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High level of lead found in many paints

Oct 21. 2013
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By The Nation

Study shows that up to 40 per cent of products contain dangerous levels

Most paint products, including those touting to be lead free, contain more lead than the standard set by the Thai Industrial Standards Institute (TISI).

Lead exposure is deemed harmful to health and, in some cases, might cause lifelong damage to the human brain.

“Lead concentration in as many as 40 per cent of the paint products in the market have been found to be exceeding the standard level by more than 100 times,” Walaiporn Mooksuwan said yesterday, citing information from her research.

Covering 120 samples of paint from 68 brands, the research is a part of the Asian Lead Paint Elimination Project conducted by the Ecological Alert and Recovery Thailand (EARTH) Foundation, of which Walaiporn is deputy director.

The findings were released at a seminar at Chulalongkorn University.

According to the study, the TISI standard requires that paint products have no more than 100 parts per million (PPM) of lead.

“But 79 per cent of the products tested exceed that level, and some 40 per cent of the products have more than 10,000ppm of lead. Some of the products with the lead-free label are also in this group,” Walaiporn said.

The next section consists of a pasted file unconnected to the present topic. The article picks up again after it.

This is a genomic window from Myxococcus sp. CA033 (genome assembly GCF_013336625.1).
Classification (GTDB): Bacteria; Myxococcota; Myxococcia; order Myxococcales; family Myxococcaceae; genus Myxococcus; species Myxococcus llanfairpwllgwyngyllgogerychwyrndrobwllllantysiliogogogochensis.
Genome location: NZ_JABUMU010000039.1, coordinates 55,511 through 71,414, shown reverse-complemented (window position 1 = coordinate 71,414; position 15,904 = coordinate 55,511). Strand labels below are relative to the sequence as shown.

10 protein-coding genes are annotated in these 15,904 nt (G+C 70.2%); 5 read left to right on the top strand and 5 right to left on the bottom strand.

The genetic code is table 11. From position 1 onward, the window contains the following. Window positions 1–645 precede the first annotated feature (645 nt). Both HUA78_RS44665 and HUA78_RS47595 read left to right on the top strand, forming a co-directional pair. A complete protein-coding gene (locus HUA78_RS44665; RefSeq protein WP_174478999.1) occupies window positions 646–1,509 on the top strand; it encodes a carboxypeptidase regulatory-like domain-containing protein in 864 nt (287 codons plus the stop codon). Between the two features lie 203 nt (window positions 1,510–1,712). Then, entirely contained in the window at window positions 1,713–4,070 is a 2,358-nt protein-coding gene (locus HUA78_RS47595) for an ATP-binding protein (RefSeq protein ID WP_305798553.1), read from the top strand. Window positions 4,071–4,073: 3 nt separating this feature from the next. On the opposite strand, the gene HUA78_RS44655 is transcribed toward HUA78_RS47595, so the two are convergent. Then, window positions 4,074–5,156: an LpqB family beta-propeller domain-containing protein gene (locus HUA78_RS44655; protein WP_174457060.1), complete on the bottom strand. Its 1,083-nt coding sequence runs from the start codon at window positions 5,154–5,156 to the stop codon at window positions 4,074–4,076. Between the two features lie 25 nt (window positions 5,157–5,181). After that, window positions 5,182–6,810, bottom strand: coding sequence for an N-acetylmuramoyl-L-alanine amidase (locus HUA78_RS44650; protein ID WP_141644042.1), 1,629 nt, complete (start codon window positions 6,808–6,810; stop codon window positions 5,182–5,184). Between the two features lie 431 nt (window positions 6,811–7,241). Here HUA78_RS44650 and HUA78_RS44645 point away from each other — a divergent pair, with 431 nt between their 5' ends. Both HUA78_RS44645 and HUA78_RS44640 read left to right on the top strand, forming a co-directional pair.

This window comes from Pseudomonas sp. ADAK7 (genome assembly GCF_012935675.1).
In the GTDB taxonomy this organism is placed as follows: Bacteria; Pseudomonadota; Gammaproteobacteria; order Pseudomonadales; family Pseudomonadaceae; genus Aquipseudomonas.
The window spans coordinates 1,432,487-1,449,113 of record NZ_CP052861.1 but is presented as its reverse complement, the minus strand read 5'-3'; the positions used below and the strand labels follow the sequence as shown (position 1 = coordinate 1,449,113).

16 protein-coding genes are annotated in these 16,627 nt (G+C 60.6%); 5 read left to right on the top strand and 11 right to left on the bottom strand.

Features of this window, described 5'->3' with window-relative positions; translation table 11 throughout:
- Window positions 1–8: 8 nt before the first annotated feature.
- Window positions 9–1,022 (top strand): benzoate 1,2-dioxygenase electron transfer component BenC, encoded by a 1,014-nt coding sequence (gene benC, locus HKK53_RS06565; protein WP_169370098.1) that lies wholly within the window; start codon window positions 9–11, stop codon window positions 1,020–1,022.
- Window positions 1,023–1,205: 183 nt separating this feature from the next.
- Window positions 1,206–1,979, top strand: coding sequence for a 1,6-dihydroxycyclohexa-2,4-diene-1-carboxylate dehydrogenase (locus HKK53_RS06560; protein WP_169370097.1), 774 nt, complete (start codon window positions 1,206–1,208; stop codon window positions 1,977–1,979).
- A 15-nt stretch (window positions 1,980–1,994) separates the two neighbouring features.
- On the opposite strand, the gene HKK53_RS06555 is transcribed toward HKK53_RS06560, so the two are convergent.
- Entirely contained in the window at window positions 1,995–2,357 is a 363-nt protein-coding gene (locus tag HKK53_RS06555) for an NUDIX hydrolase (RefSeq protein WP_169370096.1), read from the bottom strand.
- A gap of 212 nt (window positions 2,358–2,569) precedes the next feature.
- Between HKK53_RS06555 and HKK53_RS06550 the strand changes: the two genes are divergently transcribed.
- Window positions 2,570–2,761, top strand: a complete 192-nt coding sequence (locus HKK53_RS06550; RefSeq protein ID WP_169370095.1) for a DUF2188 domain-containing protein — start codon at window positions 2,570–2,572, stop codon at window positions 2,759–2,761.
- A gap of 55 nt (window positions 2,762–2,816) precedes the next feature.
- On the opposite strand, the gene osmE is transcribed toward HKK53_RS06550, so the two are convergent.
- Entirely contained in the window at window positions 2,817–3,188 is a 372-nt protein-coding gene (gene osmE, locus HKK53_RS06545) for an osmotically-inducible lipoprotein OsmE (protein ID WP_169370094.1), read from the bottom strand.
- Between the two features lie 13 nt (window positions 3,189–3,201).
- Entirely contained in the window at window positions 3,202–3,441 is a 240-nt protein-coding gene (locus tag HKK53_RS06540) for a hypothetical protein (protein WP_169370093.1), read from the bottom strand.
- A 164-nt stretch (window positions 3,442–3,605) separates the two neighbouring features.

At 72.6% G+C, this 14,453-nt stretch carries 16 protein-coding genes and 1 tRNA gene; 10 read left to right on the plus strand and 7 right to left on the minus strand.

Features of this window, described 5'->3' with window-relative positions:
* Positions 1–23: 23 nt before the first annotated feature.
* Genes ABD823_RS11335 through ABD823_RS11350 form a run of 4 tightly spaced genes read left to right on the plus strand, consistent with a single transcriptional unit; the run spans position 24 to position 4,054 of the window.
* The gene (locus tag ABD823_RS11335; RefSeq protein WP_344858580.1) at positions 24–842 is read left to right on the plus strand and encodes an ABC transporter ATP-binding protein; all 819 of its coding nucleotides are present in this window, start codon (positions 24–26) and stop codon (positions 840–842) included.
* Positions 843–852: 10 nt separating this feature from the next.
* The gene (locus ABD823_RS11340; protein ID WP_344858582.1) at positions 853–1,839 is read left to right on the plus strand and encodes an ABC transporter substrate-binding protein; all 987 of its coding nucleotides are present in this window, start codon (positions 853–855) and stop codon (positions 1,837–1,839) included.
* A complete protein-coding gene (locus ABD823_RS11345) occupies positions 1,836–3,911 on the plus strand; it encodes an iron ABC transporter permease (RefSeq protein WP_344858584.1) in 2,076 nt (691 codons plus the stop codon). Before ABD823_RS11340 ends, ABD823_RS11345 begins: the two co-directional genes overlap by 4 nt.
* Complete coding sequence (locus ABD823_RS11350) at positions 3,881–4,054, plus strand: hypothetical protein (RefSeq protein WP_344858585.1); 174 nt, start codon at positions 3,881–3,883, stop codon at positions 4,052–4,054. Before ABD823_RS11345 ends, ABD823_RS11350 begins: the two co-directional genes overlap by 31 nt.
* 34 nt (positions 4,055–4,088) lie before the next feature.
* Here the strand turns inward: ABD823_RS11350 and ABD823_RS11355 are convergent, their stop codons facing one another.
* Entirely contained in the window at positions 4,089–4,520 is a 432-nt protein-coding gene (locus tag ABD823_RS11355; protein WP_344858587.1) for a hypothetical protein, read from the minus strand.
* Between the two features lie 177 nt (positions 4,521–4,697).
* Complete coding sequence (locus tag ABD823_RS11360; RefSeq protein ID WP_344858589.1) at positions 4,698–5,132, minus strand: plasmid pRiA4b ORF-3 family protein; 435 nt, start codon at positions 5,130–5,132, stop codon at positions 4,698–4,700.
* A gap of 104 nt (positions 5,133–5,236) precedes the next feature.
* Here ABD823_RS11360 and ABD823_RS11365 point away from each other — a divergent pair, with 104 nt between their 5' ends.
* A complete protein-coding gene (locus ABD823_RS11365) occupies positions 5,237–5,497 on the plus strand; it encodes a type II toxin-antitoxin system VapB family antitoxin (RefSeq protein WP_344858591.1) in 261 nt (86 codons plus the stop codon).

She added that the highest lead concentration found in a product was 95,000ppm, while the lowest was 9ppm.

She said her research showed that only 15 paint manufacturers appeared to have abided by the TISI standard.

The current TISI standard for lead concentration in paint products was put in effect in 2010. This is a tougher version of the old standard, which allowed lead concentration of up to 600ppm. Since the TISI standard is not a law, entrepreneurs are free to comply with it on a voluntary basis.

The foundation’s director Penchom sae Tang said yesterday that this standard should become legally binding.

“Otherwise, the consumers will never know which products are really safe,” she said.

Though the Cabinet has already approved the National Economic and Social Advisory Council’s proposal that the lead standard for paint products become a legal rule, it remains to be seen when the rule will take effect.

Penchom said she was most worried about young children because lead could impair their brain development, adding that the chemical is believed to affect 600,000 children each year.

“Lead is also harmful for adults,” she said.

The Office of the Consumer Protection Board is preparing to include a lead warning on the label of paint products.


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